Saturday, May 23, 2009

"I don't like being a Post-Modernist"

It sucks.

I'm somewhat tempted to leave the post at that, but feel a little elaboration may be at least polite.

We are finite individuals. We cannot know completely, comprehensively. We can only know in part.

Modernism claims that we can know definately. That our knowing something to be true can be true, and right, and accurate.

I don't believe that. Our finite, human perspective is so limited, so small, so warped, that how can any one human's perception be absolutely comprehensively true? It could, in theory, be an absolutely honest viewpoint, but a small, finite, limited and warped honest viewpoint, nevertheless.

So then. Where does that lead us?

Claims of truth being relative.

Counter-claims by modernists that not believing in God as absolute truth absolutely denies you access to Him.

Declarations of nonsensical "Pan-Everythingism" as Francis Shaeffer would call it.

Refutations by absolute logic.

Definitions of logic as equally relative and therefore meaningless.

I dunno.

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There is a road, and along the road there are signs pointing along it. Some travellers wear green-tinted glasses and so say "The Signs are Green! Unless You Believe In the True Greenness Of The Signs, You Will Never Reach The Destination!"

Others have red tinted glasses, and so say exactly the same, "The Signs are Red! Unless You Believe In The True Redness Of The Signs, You Will Never Reach The Destination!"

Others wear glasses where the tint is red at the top, green at the bottom, yellow on the left, blue on the right, and purple in the middle. "It depends which way you hold your head!" They say. "Everyone has their own perspective on the signs. There is no absolute colour of the signs."

I have several sets of glasses, and I can put them both on. Neither of them really fit my nose, but without them my sight is so poor I can barely see anything. Everything looks distorted, confused, and wrong when I wear the glasses, and I don't want to settle on any one of them.

I want the sign maker to come, take my hand, and lead me to His home: the destination at the end of the road to which the signs point.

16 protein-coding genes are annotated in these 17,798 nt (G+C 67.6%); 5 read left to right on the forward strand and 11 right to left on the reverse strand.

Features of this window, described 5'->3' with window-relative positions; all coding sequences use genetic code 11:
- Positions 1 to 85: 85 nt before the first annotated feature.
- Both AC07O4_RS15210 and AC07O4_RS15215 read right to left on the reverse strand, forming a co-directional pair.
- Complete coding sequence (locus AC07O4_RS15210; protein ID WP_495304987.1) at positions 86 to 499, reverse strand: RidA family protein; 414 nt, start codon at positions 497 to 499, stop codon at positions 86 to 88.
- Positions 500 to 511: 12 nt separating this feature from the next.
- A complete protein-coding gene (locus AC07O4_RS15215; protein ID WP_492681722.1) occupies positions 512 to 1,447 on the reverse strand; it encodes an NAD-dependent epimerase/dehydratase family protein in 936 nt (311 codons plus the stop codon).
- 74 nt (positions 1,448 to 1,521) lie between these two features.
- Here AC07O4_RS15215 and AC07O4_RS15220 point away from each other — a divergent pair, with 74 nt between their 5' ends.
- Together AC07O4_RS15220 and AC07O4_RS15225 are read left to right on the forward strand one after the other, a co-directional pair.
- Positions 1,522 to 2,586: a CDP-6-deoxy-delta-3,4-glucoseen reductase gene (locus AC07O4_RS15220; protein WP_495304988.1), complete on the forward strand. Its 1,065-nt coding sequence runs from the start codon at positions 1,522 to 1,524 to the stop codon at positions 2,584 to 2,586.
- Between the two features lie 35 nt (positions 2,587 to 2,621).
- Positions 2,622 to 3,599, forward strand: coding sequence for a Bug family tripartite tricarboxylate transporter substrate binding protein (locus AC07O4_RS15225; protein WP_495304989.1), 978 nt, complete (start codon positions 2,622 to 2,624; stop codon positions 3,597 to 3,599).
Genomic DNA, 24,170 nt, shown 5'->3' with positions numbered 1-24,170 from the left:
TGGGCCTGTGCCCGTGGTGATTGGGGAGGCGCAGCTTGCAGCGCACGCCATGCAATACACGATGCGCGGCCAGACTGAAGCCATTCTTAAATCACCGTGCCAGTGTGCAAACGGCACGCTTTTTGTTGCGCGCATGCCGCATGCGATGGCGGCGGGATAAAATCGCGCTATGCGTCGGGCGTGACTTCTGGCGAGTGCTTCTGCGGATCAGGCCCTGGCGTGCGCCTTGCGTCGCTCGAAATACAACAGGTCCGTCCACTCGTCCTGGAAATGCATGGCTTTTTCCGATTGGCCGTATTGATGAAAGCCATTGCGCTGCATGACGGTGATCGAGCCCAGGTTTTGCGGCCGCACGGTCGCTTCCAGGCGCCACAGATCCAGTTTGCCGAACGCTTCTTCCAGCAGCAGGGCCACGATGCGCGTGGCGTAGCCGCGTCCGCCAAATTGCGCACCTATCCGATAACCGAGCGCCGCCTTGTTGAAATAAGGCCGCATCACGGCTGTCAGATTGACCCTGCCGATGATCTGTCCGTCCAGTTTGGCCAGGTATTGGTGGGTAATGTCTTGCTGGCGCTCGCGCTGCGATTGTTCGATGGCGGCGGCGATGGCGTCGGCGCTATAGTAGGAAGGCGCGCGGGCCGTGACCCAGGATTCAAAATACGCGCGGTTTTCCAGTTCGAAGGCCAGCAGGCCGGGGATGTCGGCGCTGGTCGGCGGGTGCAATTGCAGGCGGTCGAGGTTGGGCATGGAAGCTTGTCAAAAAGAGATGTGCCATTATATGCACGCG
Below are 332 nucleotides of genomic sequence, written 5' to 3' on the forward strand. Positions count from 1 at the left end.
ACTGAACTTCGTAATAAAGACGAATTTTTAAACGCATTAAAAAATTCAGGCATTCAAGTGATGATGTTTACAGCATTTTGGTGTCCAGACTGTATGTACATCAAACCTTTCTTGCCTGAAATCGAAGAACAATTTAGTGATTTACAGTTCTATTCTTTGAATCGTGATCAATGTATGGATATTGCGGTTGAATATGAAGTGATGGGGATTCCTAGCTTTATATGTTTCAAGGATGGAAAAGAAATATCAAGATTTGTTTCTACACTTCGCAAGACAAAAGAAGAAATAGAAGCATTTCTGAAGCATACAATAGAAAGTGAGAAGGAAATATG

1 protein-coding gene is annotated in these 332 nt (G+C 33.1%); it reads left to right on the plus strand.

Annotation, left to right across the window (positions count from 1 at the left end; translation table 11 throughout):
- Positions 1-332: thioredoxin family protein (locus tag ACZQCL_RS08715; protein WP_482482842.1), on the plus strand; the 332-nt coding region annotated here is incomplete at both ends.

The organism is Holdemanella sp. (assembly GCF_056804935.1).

I trust Him. I don't know fully where I'm walking, but maybe that's enough.

6 comments:

Bridget said...

Sanity, the Penguin says hello.

Currently he's being hung by a frog. One you and El Presidente gave me incidentally.

Nevertheless, he seems quite happy.

So does the frog.

Richard said...

"Everything looks distorted, confused, and wrong when I wear the glasses, and I don't want to settle on any one of them."

It's interesting to think of traffic lights seen through red or green glasses. Some would never see stop and some would never see go. Wearing the old 3D glasses, with one eye red and one green would be very confusing.

Some people like to be told what to believe. Some like to tell others what to believe. Some like neither to be told or to tell others.

So often I think of the flat world, then the globe, then the belief of the earth rotating around the sun... then the realization that both rotate around a point somewhere along a line joining the centre of each object... what is the absolute truth?

None of the ideas help you appreciate a beautiful sunset or the glory of a sunrise.

Richard said...

Takes a while... like a cow chewing the cud. Further thoughts: http://godwordthink.blogspot.com/2009/05/is-emergining-church-echo-of-future.html

St├ęphane K said...

I think I understand what you're trying to say. In any case its well written.

My comment would be to ask whether objective truth exists. If it does, even unattainable to mortals, should we not fight with all our might to know it?

Miss you dude

dan said...

Stephane, Personally, I believe it does exist.

Question: does fighting for the unnatainable limit the resources we can muster to fight for the attainable?

If the attainable seems less high a calling, less noble, less pure, less perfect than the unattainable, is it not possible that our intellect has also been corrupted into desiring that which we should not have?

The knowledge of good and evil is not a bad thing to have, maybe, but it also might not be the fruit which God would have had us eat.

I miss you too, mate. Daniel C is visiting for a few months real soon. I don't suppose you can join him? ;-)

Sue said...

Apropos of nothing, I just noticed in my Blogger dashboard that this is your 200th post :-)